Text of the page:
Analogue | Digital | Logic
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Analogue systems process analogue signals which can take any value within a range, for example the output from an LDR (light sensor) or a microphone.
An audio amplifier is an example of an analogue system. The amplifier produces an output voltage which can be any value within the range of its power supply.
An analogue meter can display any value within the range available on its scale. However, the precision of readings is limited by our ability to read them. For example the meter scale shows 1.25V because the pointer is estimated to be half way between 1.2 and 1.3. The analogue meter can show any value between 1.2 and 1.3 but we are unable to read the scale more precisely than about half a division.
Analogue meter display
All electronic circuits suffer from 'noise' which is unwanted signal mixed in with the desired signal, for example an audio amplifier may pick up some mains 'hum' (the 50Hz frequency of the UK mains electricity supply). Noise can be difficult to eliminate from analogue signals because it may be hard to distinguish from the desired signal.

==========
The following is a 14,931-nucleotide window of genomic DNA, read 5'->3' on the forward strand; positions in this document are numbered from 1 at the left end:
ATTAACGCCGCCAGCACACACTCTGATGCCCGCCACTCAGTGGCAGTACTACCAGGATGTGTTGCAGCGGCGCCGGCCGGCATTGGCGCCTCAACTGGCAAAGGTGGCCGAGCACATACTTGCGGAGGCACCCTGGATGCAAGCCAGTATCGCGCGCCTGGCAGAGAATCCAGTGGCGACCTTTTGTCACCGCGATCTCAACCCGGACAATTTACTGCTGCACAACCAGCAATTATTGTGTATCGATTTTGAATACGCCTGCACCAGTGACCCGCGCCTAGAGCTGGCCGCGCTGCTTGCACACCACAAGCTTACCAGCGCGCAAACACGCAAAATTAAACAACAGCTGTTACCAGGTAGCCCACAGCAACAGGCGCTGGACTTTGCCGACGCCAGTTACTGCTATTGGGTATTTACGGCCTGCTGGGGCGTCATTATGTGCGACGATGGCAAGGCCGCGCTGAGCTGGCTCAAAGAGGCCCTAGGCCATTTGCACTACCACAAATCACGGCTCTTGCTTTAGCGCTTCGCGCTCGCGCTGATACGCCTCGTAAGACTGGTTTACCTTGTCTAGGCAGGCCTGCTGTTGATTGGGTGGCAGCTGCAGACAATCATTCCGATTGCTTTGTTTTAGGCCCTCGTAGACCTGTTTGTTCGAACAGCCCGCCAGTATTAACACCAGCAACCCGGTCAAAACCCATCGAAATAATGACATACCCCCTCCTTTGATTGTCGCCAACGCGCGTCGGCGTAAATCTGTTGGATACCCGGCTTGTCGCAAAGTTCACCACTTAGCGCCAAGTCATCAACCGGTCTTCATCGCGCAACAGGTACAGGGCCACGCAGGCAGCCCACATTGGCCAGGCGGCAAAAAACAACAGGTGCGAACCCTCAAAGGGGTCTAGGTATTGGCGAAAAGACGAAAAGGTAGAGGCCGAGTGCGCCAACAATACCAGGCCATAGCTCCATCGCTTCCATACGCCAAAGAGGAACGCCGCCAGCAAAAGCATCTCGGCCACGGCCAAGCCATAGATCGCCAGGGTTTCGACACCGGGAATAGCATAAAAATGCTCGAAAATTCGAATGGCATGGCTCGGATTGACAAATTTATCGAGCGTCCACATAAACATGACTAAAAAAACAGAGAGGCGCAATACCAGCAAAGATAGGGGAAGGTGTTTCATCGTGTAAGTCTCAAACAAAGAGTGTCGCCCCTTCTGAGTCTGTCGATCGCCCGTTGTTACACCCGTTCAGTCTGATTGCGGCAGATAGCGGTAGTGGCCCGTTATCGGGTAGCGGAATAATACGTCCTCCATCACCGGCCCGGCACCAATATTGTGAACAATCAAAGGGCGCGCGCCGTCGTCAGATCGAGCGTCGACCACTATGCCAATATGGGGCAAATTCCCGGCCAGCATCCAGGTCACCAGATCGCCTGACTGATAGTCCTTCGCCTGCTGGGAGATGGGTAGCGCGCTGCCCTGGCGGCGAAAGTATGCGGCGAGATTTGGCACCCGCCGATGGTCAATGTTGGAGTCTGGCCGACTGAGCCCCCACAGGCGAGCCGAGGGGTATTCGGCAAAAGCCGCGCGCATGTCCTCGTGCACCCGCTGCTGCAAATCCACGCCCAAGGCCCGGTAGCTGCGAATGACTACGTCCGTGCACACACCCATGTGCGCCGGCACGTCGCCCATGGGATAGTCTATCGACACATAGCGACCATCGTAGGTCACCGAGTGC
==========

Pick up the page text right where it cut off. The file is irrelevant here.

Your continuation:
Digital systems process digital signals which can take only a limited number of values (discrete steps), usually just two values are used: the positive supply voltage (+Vs) and zero volts (0V).
Digital systems contain devices such as logic gates, flip-flops, shift registers and counters. A computer is an example of a digital system.
Digital (logic) signal
A digital meter can display many values, but not every value within its range. For example the display can show 6.25 and 6.26 but not a value between them. This is not a problem because digital meters normally have sufficient digits to show values more precisely than it is possible to read on an analogue display.
Digital meter display
Most digital systems use the simplest possible type of signal which has just two values. This type of signal is called a logic signal because the two values (or states) can be called true and false. Normally the positive supply voltage +Vs represents true and 0V represents false. Other labels for the true and false states are shown in the table.
Noise is relatively easy to eliminate from digital signals because it is easy to distinguish from the desired signal which can only have particular values. For example: if the signal is meant to be +5V (true) or 0V (false), noise of up to 2.5V can be eliminated by treating all voltages greater than 2.5V as true and all voltages less than 2.5V as false.
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